Sleep During Pregnancy
Sleep will change as you progress in the pregnancy and is affected by hormonal fluctuations and other physical changes. It is normal to sleep less during pregnancy and to wake up more often, and spend more time awake during the night. Leg cramps are a common, and potentially treatable, source of sleep disruption in pregnancy. If you experience leg cramping at night, you should discuss this with your health care provider.
In the first trimester:
- Increased sleepiness is normal and is due to increased progesterone
- Sleep may be disrupted by increased urinary frequency, nausea/vomiting, backache
In the second trimester:
- Sleep may disrupted by fetal movements, heartburn, and increased urinary frequency
In the third trimester:
- Sleep may disrupted
- May have increased wake time relative to other trimesters
Medications: Benadryl or another type of antihistamine are used by women during pregnancy, or a benzodiazepine if the woman is late in the pregnancy. Talk to your physician.
Sleep During Postpartum
Sleep disturbance is the norm during postpartum. Expect your sleep to be disturbed for the first few months of your baby’s life, probably even more so than during pregnancy. However, a warning sign to watch for is not being able to sleep when your baby is sleeping. If you have trouble falling asleep when your baby is sleeping, or are waking up too early in the morning and cannot get back to sleep even if the baby is sleeping, you should consult your health care provider.
Some tips to make the postpartum period easier:
Whenever possible, share nighttime feedings with your partner. The best way to do this is for you and your partner to pick a “shift” during the night (a period of about 4 hours), when your partner will take care of the baby and you will be left alone to sleep.
Keep this shift as constant as possible (that is, the same block of 4 hours during the night, such as from 1-5) so that you are sleeping during the same hours each night.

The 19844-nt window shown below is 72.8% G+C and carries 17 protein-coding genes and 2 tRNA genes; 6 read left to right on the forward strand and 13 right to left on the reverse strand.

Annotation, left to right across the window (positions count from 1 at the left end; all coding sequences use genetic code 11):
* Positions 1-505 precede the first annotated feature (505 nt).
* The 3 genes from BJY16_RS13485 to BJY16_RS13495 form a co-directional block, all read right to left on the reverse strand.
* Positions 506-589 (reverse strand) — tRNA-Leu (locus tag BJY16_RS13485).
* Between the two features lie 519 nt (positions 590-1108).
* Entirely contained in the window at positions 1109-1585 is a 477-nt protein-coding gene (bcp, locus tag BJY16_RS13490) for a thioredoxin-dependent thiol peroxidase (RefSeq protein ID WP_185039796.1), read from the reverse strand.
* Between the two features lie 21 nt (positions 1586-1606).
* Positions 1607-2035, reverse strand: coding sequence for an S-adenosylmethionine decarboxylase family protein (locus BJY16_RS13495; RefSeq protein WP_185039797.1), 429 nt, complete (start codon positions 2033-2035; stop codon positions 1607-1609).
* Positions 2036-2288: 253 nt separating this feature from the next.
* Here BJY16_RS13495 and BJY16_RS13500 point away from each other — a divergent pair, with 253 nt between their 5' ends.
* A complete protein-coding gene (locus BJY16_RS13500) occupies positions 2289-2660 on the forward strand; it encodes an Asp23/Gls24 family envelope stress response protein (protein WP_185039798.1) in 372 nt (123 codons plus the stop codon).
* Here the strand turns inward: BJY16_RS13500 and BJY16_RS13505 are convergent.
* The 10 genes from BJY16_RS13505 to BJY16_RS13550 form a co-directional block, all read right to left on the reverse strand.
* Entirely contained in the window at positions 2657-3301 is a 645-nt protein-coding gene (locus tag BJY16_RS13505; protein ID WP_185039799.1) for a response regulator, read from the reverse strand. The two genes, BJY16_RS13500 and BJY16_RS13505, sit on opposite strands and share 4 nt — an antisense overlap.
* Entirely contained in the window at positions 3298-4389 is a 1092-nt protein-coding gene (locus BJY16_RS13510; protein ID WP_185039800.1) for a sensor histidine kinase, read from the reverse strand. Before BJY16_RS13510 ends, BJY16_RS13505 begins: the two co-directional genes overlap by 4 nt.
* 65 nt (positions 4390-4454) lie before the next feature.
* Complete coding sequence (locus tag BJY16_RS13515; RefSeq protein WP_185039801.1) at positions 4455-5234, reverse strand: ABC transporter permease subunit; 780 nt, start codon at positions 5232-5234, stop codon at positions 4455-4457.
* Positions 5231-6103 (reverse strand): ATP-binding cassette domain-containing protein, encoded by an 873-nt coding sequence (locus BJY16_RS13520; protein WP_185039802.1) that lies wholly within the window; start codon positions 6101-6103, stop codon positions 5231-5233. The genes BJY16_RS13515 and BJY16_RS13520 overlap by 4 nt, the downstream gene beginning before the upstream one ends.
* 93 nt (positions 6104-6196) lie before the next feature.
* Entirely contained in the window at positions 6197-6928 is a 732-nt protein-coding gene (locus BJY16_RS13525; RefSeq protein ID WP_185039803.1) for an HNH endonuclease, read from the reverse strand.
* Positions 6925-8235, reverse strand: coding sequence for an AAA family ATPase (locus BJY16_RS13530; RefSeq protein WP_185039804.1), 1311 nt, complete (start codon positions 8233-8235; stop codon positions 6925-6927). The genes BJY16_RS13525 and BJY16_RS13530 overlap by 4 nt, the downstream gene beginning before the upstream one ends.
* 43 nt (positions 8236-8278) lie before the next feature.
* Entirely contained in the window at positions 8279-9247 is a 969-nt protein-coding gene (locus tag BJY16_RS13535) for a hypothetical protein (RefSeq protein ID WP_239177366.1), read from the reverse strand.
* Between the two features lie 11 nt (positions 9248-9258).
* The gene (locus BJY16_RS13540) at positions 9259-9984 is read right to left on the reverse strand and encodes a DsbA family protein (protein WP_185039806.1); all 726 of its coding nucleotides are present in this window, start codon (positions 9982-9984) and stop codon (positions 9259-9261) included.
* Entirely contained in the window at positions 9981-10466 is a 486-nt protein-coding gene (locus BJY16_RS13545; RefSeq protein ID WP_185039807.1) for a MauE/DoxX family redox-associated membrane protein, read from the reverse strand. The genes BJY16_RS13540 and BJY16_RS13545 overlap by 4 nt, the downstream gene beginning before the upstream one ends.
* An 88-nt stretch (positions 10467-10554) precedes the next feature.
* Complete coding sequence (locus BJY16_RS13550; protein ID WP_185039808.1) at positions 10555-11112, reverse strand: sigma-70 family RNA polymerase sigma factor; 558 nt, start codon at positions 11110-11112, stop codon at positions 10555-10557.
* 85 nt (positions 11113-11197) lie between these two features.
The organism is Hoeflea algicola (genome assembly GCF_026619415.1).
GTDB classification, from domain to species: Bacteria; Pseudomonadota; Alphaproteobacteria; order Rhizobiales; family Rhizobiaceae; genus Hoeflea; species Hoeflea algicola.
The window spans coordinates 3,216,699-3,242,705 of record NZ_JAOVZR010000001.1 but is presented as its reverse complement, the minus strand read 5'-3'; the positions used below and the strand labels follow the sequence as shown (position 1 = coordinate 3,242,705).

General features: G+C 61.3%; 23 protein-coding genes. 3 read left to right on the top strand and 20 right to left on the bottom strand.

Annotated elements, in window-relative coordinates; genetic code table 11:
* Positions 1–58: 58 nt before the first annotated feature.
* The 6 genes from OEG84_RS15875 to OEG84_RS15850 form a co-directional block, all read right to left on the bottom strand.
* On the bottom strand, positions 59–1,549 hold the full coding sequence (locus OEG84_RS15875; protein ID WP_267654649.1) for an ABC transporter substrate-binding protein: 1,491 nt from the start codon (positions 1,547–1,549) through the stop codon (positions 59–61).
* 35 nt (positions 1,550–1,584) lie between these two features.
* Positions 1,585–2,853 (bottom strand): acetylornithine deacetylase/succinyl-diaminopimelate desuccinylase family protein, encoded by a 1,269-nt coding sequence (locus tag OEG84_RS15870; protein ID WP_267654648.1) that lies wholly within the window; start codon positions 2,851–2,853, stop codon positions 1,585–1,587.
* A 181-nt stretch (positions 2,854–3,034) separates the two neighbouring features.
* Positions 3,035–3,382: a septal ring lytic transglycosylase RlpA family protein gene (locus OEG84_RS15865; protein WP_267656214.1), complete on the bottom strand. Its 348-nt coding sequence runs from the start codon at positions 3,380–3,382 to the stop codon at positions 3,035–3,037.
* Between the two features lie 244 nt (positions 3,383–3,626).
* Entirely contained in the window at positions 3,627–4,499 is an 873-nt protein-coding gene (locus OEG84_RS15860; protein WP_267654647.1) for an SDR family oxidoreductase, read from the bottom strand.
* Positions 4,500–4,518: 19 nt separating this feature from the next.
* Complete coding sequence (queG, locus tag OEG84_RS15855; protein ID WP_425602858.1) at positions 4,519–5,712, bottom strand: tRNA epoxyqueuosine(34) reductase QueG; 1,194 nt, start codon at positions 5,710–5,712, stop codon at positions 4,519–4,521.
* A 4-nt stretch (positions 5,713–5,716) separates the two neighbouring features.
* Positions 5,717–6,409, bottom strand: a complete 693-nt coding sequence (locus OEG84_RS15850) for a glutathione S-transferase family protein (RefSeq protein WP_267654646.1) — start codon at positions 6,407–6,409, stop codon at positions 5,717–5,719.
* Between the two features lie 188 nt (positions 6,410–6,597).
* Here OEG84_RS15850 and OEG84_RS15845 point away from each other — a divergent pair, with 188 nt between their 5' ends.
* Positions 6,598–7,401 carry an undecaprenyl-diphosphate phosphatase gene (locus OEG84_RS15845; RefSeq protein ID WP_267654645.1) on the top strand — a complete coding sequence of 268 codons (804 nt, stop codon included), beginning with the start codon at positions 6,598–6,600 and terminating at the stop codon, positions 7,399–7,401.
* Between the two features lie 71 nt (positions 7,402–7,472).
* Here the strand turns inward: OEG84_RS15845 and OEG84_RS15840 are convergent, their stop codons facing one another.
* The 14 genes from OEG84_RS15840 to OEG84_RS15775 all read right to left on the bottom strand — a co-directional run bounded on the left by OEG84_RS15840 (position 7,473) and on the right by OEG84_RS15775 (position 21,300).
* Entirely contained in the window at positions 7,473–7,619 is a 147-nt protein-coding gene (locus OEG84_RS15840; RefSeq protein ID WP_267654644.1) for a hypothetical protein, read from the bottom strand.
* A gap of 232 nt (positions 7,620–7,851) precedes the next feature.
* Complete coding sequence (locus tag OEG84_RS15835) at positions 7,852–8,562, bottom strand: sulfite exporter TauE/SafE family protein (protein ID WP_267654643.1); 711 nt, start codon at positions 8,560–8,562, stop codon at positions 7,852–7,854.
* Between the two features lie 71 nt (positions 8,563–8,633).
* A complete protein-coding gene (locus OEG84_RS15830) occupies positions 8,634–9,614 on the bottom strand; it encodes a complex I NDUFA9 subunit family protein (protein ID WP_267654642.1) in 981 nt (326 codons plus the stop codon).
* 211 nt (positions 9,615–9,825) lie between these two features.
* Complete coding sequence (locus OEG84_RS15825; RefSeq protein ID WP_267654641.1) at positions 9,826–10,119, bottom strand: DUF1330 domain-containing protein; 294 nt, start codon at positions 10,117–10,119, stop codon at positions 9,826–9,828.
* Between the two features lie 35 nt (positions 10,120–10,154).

Unlike regular lights, red lights do not interfere with our body’s natural sleep-wake clock. Install a red light in your bedroom and/or the baby’s nursery, wherever you attend to the baby at night. Turn on the red light when you are feeding or attending to the baby at night. You can purchase red light bulbs from the hardware store.
Additionally, you may want to try an sleep tracker app on your smartphone or device such as:
General Sleep Tips
Keep consistent bed and wake times, don’t sleep in or go to bed early.
Dim the lights (just bright enough to see what your doing) 60-90 minutes before bedtime. Schedule a 45 minute wind down time to relax prior to bedtime.
Get as much bright light (sunlight is best) during the day, especially in the morning.
If you are napping during the day, you should also schedule the nap time and keep it the same every day. You should nap in the bed you use for sleeping and not elsewhere. Keep the room as dark as possible during naps. Don’t nap too close to bedtime.
During the night when you are not able to sleep after 20 minutes or so, get out of bed if you can and do something else in another room. Do something relaxing, not too engaging, in dim light, just enough to see what you are doing. Don’t return to bed until you are very sleepy.
In general, your bed should be for sleep and sleep only; you should avoid doing anything else in bed/bedroom. The most important thing is for you to get solid, unbroken sleep.